In so doing, the Privy Council left open the door for the possible establishment of the Caribbean Court of Justice as Jamaica's highest appellate court for those who still wish to pursue this course.
What would be required is to pass legislation which would entrench the CCJ at least to the same degree as exists for the high courts of Jamaica. This would provide that its security of tenure would be guaranteed unless otherwise decided by a two-thirds majority in each house of Parliament and by referendum in which the people voted to abolish the court. This is the same level of protection currently enjoyed by the Supreme Court and the Court of Appeal of Jamaica.

This step is not likely to be taken by the Government of Jamaica which recognises the real possibility that in a referendum, the people would reject the CCJ as a replacement for the Privy Council as the highest appellate court of Jamaica.
Such a rejection at the polls in a referendum would very likely be considered by the electorate to be a national rejection with the widest political repercussions. This is not a route which is likely to be taken by Government. Hence, the CCJ as the Jamaican final court of appeal can be considered a closed issue for political, not judicial nor constitutional reasons as the propaganda would indicate.

PRIVY COUNCIL INSULATED FROM POLITICAL INFLUENCE

The President of the CCJ, is particularly stunned by the ruling of the Privy Council which prevents its establishment as the highest appellate court by a single majority vote in Parliament, because the Jamaican Constitution provides that the Privy Council, the highest appellate court of Jamaica, can also be abolished by a single majority vote in Parliament. But despite this concurrence, there is a huge difference.
In the case of Jamaica, a real threat of vulnerability exists that abolition of the court by a single majority vote opens a real threat of political interference, while the Privy Council would be exposed to no such threat as it is outside the reach of political influence from Jamaica or elsewhere. Hence, where the Privy Council is insulated from influence or interference and needs no protection, the CCJ in the Jamaican context would most definitely have to be constitutionally protected to be acceptable.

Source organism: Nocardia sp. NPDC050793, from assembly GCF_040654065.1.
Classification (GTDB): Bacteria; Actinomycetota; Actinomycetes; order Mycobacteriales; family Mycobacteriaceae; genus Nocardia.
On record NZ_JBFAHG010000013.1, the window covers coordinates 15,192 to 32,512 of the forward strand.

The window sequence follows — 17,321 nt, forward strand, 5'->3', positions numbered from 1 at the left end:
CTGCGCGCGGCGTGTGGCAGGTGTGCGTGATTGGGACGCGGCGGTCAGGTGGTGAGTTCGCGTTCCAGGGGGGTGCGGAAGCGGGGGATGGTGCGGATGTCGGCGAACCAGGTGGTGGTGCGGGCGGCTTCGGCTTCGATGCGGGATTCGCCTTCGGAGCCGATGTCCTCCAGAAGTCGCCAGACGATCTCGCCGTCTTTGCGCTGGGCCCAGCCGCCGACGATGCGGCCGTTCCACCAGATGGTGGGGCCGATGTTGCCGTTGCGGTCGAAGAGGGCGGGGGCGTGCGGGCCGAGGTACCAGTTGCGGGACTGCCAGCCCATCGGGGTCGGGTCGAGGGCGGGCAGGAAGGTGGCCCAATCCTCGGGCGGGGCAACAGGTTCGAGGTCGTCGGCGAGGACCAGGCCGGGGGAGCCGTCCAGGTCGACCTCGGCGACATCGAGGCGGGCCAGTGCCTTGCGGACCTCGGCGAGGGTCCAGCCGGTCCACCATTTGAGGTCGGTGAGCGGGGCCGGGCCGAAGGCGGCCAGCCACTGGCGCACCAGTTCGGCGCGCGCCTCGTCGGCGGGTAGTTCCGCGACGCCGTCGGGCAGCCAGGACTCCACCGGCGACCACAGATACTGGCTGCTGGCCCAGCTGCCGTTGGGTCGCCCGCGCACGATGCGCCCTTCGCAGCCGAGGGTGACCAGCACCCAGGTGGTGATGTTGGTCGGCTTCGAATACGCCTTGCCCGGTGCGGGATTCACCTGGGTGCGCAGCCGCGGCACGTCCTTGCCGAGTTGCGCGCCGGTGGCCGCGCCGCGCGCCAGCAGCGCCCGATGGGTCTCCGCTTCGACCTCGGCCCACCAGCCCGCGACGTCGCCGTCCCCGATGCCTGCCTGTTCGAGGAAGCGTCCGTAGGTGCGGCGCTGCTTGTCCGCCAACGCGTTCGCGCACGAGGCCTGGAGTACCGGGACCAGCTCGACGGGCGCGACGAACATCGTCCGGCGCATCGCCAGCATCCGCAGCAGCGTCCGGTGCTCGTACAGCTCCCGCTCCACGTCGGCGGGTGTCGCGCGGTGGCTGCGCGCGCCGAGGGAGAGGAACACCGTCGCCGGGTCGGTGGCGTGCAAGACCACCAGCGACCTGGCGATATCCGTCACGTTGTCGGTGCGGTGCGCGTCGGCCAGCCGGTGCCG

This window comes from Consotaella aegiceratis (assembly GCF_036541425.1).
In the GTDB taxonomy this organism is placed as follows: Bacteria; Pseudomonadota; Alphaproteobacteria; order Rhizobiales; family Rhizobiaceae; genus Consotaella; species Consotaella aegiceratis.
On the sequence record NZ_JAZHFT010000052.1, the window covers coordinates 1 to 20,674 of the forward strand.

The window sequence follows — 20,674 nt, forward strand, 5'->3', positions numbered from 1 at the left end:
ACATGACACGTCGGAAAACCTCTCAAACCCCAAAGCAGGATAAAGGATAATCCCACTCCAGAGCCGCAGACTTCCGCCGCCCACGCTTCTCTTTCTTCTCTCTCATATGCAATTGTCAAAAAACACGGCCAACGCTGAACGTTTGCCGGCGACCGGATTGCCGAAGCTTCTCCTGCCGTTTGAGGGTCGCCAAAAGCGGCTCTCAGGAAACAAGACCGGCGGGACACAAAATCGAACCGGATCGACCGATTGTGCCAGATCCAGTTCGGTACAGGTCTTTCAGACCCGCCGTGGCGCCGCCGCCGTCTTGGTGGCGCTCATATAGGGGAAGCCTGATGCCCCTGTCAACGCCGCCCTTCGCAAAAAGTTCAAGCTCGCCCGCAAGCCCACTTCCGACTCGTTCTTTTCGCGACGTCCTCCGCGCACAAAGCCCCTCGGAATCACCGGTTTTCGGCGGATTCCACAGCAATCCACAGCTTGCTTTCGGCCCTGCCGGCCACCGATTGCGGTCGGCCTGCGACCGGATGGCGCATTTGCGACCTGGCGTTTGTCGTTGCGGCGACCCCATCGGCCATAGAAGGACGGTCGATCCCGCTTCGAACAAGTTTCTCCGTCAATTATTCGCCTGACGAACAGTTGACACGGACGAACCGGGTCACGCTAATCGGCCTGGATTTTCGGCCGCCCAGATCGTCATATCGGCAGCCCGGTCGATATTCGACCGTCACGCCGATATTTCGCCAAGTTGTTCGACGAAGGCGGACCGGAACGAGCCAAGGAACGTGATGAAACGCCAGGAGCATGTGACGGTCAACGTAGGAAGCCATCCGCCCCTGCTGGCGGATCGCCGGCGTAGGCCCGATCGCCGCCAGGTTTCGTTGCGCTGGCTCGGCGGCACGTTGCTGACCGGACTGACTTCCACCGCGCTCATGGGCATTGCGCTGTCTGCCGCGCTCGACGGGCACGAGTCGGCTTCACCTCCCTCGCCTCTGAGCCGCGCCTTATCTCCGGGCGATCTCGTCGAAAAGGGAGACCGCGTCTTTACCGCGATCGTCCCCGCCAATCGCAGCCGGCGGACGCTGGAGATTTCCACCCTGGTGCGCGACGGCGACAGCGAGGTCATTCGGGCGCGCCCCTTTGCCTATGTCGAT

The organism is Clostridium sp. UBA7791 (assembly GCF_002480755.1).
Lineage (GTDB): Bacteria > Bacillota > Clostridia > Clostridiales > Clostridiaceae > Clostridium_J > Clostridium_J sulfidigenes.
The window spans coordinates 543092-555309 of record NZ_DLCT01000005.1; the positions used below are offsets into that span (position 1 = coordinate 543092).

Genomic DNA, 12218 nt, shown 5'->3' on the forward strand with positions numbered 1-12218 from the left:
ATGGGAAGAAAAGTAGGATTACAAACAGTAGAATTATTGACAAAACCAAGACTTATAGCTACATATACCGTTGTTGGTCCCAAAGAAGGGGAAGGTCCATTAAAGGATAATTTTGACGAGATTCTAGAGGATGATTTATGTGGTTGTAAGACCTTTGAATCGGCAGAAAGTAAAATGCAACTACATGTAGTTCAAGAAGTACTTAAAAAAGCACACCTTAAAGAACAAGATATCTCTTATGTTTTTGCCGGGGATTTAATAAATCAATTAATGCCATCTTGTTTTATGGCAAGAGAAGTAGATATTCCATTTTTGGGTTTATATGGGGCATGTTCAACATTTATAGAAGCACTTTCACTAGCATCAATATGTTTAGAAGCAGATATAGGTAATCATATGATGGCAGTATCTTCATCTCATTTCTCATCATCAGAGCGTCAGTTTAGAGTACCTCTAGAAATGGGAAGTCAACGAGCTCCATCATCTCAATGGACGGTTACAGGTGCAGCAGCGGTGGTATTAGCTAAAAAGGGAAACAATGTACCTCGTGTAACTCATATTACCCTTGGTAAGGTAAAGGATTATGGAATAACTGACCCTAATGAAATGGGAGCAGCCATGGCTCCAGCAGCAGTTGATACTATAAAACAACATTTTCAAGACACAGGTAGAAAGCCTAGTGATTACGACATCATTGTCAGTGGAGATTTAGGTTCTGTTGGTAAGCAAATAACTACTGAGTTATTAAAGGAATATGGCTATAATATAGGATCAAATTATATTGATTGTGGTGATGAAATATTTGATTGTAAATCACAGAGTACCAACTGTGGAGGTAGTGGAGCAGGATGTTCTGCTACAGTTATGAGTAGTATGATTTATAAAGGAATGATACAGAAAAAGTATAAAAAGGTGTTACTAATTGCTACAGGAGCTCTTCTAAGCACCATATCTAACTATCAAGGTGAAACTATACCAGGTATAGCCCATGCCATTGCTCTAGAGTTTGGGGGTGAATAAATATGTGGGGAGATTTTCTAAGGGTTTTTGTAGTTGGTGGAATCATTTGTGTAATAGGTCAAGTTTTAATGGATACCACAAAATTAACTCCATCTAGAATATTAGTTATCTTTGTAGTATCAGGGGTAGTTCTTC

There is another set of arguments pleaded by those who propose the CCJ as a replacement for the Privy Council. It is the underlying emotional appeal, as the president of the CCJ reminds us, that replacement of the Privy Council by the CCJ as Jamaica's final court of appeal would repatriate the last element of Jamaican sovereignty which lies in an overseas jurisdiction.
This argument provokes unkind thoughts about those who are so naïve as to fail to recognise that real sovereignty is the right of a people to make their own choices in their own best interests. There are those who in their naïvety pointedly disregard the sovereign decision of the Jamaican people that the Privy Council should continue as Jamaica's final court of appeal and this would prevail until otherwise replaced by a court which is approved by the people in a referendum.